After some more argumentative back-and-forth, Forsburg said that while he appreciates the theoretical underpinnings of forest policy, the committee has to act pragmatically, whether it is philosophically perfect or not. “I want to go out and make something that makes sense for this community’s forest with how we perceive this community’s goals,” he said.
“We have to make sure that we’re flexible enough for the next generation of members and foresters to come in and take the work that we’ve done and move ahead.”
That will require balancing stringent ecosystem management with the recreational needs and “emotional values” of the community, all while harvesting a fraction of the annual growth so the forests pay for themselves. Basically, Forsburg summarized, “Don’t fuck it up. Go slow and leave enough options for the next group.”
So, in late May, the FMC will attempt to coordinate some field trips to the forest to evaluate last year’s harvest aftermath and set a course for the future via revision of the mouldering FMP.
Later, Andre said the frank FMC discussion was helpful, if cathartic. “I appreciate the conversation the committee had,” he said. A list of FMP amendments and other data have been compiled, and will be incorporated into the draft.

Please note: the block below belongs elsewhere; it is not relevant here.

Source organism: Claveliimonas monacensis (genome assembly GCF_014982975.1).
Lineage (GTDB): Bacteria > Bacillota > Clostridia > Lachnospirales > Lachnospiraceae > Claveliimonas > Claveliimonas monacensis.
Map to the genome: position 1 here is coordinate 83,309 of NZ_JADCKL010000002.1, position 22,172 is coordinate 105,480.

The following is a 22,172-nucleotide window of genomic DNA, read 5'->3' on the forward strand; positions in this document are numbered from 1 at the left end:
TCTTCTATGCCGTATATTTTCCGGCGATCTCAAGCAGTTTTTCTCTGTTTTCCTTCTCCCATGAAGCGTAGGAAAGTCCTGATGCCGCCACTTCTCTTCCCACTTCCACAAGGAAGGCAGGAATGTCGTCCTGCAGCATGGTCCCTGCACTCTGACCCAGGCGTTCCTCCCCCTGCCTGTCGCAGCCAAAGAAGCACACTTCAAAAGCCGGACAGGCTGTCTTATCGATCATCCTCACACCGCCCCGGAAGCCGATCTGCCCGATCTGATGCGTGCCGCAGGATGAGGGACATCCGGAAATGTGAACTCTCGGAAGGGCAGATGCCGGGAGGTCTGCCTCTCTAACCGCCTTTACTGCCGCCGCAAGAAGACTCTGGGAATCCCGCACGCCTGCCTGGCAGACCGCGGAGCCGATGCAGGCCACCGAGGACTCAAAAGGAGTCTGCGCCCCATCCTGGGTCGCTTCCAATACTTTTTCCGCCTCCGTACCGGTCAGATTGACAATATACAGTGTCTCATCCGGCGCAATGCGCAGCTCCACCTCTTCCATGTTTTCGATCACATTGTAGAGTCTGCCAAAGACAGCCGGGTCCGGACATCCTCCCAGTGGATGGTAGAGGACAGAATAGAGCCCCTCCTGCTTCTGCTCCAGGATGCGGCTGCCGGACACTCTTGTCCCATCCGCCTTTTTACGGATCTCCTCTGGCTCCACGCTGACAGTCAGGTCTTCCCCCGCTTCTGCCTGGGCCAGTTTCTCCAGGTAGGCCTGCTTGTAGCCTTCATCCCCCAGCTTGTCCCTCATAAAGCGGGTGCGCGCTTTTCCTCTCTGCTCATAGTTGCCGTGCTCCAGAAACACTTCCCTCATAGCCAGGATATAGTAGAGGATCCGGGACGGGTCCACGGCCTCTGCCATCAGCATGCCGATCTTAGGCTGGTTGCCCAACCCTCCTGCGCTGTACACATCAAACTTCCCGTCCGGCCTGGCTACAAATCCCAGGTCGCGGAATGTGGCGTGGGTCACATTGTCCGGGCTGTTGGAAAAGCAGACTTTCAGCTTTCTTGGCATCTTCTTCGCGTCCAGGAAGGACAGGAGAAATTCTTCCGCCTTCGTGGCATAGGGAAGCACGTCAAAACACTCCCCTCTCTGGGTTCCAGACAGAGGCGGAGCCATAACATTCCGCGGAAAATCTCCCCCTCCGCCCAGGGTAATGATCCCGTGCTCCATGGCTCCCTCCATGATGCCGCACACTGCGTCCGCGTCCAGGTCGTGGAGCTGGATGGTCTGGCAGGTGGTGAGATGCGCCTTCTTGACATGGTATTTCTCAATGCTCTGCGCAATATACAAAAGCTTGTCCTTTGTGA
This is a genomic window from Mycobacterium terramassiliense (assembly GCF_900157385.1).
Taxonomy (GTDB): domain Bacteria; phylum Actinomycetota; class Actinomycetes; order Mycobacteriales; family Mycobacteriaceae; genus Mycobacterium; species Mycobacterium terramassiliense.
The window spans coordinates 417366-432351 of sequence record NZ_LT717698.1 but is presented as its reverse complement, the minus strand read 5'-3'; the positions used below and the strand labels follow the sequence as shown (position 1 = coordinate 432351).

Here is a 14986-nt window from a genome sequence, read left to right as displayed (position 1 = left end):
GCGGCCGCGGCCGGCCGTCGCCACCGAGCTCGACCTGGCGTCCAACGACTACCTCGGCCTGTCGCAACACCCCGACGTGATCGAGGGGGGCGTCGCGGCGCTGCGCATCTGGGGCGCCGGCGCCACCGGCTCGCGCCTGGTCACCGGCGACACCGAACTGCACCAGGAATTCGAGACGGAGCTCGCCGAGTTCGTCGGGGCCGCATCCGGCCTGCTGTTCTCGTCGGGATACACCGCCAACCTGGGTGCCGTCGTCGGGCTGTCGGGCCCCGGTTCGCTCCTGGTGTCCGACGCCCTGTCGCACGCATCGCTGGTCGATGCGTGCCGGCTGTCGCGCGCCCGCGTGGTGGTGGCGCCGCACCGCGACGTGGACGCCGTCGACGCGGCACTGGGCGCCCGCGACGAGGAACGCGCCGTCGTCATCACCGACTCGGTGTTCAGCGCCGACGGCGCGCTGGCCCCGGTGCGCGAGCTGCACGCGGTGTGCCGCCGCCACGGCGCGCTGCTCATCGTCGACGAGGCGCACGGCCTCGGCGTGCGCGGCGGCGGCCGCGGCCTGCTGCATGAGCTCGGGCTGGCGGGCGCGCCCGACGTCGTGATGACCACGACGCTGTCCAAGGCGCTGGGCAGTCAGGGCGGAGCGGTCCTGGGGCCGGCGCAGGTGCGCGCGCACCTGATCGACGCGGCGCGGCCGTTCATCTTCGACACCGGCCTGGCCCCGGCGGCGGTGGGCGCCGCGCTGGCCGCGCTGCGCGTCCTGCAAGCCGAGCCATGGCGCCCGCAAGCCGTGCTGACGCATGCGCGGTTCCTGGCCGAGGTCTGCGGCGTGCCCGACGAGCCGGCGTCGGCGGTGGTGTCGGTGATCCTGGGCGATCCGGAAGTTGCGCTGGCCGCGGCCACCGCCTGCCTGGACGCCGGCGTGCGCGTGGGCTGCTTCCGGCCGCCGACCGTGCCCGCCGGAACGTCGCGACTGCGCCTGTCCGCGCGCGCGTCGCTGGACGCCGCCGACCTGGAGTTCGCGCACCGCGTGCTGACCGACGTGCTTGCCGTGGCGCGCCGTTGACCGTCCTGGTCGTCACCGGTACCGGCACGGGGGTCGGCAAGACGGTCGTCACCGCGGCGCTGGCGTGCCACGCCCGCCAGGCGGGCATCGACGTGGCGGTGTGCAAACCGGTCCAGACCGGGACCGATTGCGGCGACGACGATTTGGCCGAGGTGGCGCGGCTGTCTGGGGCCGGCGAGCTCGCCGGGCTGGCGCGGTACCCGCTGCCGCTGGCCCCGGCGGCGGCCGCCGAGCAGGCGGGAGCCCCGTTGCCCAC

Bureaucracy notwithstanding, the Arcata Community Forest is moving ahead with expansions. The 58-acre Forsyth Property located east of Humboldt State is now on the market, and while the city hopes to acquire the 48 acres zoned for natural resources, funds for that have not been identified. Still, a key piece of that land is looking acquirable – a two-acre, triangle-shaped parcel on the east side.
That piece will cost $40,000 to $50,000, and is within financial reach, though Andre reaffirmed the importance of donations to the Humboldt Area Foundation-managed Arcata Forest Fund. Its acquisition will also give the landowner some ready cash, and create breathing room for the city to raise the estimated $1 million needed for the remaining 46 acres. At this point, just $400,000 is available.
The “wedge” will link presently disconnected forest roads, allowing improved access for management of the forest.
Meanwhile, the 20-acre, $245,000 Lima property near HSU will become part of the city's forest holdings in the next month or so.